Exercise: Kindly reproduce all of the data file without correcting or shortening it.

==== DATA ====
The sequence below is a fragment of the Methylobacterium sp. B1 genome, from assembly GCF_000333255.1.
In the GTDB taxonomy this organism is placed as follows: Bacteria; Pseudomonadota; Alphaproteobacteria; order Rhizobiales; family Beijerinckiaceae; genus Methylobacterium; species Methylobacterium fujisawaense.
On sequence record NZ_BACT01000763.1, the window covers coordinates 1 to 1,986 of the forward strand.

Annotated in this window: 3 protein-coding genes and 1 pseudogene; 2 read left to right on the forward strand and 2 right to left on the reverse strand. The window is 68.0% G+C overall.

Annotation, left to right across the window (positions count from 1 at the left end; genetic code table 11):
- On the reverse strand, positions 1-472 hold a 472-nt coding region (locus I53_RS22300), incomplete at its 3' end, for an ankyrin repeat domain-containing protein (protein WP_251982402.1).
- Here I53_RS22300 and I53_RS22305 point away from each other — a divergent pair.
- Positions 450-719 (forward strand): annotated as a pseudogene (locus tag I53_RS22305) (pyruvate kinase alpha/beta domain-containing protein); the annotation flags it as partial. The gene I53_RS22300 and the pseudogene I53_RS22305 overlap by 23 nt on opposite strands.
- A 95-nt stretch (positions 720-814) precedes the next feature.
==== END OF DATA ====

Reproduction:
The sequence below is a fragment of the Methylobacterium sp. B1 genome, from assembly GCF_000333255.1.
In the GTDB taxonomy this organism is placed as follows: Bacteria; Pseudomonadota; Alphaproteobacteria; order Rhizobiales; family Beijerinckiaceae; genus Methylobacterium; species Methylobacterium fujisawaense.
On sequence record NZ_BACT01000763.1, the window covers coordinates 1 to 1,986 of the forward strand.

Annotated in this window: 3 protein-coding genes and 1 pseudogene; 2 read left to right on the forward strand and 2 right to left on the reverse strand. The window is 68.0% G+C overall.

Annotation, left to right across the window (positions count from 1 at the left end; genetic code table 11):
- On the reverse strand, positions 1-472 hold a 472-nt coding region (locus I53_RS22300), incomplete at its 3' end, for an ankyrin repeat domain-containing protein (protein WP_251982402.1).
- Here I53_RS22300 and I53_RS22305 point away from each other — a divergent pair.
- Positions 450-719 (forward strand): annotated as a pseudogene (locus tag I53_RS22305) (pyruvate kinase alpha/beta domain-containing protein); the annotation flags it as partial. The gene I53_RS22300 and the pseudogene I53_RS22305 overlap by 23 nt on opposite strands.
- A 95-nt stretch (positions 720-814) precedes the next feature.